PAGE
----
2011-02-20 / Sports

Belanger's not slowing down

Sports Editor

Biddeford's Ashley Belanger is a gymnast at heart, but she is currently ranked 11th in Maine in the shotput in her first season trying the sport (AL EDWARDS/Journal Tribune)

BIDDEFORD — It's safe to say that Ashley Belanger loves gymnastics.

The 16-year-old must as she routinely makes the 40-minute drive from Biddeford to Atlantic Gymnastics in Portsmouth, N.H.

Some times that love for the sport has her training five days per week, up to 4 and one half hours per day.

Those training sessions became heavily modified late last fall when Belanger began experiencing intense pain in her left wrist. She tried to work through the pain for a while, but found at times she just couldn't.

“I noticed there were some things that I couldn't do because it hurt,” she said. “You experience aches as a gymnast, but this was something different and the pain got gradually worse.”

Doctors diagnosed Belanger with a stress fracture in her left wrist. They placed her wrist in a green cast and told her to rest it.

She rested the wrist, but not her body. She chose to find a second sport to her beloved gymnastics. That sport was indoor track and field.

Belanger, who still trains regularly in floor exercises and other non-wrist-wrenching gymnastics routines, decided to become a shot-putter.

That track event is not one of the easiest to jump into, said Biddeford track coach Ron Ouellette. Good shot-putters usually train years to perfect the technique, learn the physics behind it and gradually become top athletes in the sport.

Not Belanger. In her first year of competition, she won the girls junior shot put Southwestern Championship last Saturday with a throw of 32-10.75. That was her best throw of the season and currently has her ranked 11th in the state. She was also named the league's Most Improved Junior Athlete.

The top thrower in the state is Mt. Ararat's Randi London, who's best throw this season is 39-7.5.

“She has a tremendous upside,” Ouellette said about Belanger. “I am anxious to see how she progresses in spring track. I am surprised that an athlete caught on as quickly as she has.”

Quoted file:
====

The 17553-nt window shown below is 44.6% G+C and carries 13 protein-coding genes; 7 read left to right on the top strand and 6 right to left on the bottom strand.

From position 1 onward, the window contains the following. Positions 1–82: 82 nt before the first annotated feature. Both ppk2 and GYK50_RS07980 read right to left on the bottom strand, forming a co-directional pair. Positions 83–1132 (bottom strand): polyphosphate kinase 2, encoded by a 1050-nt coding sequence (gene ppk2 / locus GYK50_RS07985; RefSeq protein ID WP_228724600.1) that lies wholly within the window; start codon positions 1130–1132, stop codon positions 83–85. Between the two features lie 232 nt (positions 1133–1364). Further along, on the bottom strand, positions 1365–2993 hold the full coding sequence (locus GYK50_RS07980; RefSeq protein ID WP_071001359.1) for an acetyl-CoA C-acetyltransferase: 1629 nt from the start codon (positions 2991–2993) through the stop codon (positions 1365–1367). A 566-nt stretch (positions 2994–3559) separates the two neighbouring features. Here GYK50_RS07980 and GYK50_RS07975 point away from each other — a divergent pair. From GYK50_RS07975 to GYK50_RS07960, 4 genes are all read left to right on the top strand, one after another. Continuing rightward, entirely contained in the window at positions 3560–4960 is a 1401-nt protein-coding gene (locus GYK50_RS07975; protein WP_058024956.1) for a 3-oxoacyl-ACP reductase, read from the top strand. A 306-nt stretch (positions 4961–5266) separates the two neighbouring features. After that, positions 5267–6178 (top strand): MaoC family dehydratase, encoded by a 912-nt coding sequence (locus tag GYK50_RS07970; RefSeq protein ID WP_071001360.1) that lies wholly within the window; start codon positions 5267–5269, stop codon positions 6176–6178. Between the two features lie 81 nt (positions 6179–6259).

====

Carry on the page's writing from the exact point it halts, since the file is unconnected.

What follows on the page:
Belanger and other shot put coaches credit her gymnastics background for her quick learning curve.

Belanger isn't a typical gymnast. She began the sport at six and through the years has developed into a level 10 gymnast. Gymnasts that reach that level routinely go on to compete at the Division I level in college. The next level is elite, and those are Olympians.

“I don't want to become an elite gymnast,” said the 5-7 Belanger. “I want to continue to have a life.”

That life for the 16-year-old the next few years will include putting the shot, which is a smart decision Thornton Academy girls track coach and former UNH shot-putter Lisa Huntress said.

“What makes her able to catch on so quickly is her ability to use her whole body and drive with her legs, which she has been doing for years as a gymnast,” Huntress said. “She's an athlete, which is crucial to being a good shot-putter. A lot of people think you just go out there and throw, but that couldn't be farther from the truth.”

In addition to the shot put, Belanger has competed in the 55 meter dash, the 40 yard dash and the 200 meter dash. She placed 10th in the junior 200 at the Southwestern Championships with a time of 30.20.

She said next year, when her wrist heals, she will still compete in the shot put, but give up the other events while her gymnastics training will return to 4 and one half hours per day about five days per week during the season.

“I really like the shot put and I think I'm doing well in it,” she said. “I want to stick with it and I'm having fun.”

While the shot put is in her future, gymnastics is still her favorite sport.

After all, she's been successful. Last year she took first in the all-around (36.250) and first on beam (9.175) in the 15-16 age group at the New Hampshire State Championships for the Level 9 team.

It's not a sport she wants to give up.

“I want to do the shot put, I love being a gymnast,” she said. “I can't imagine not doing it.”

And with success like that, who can blame her?

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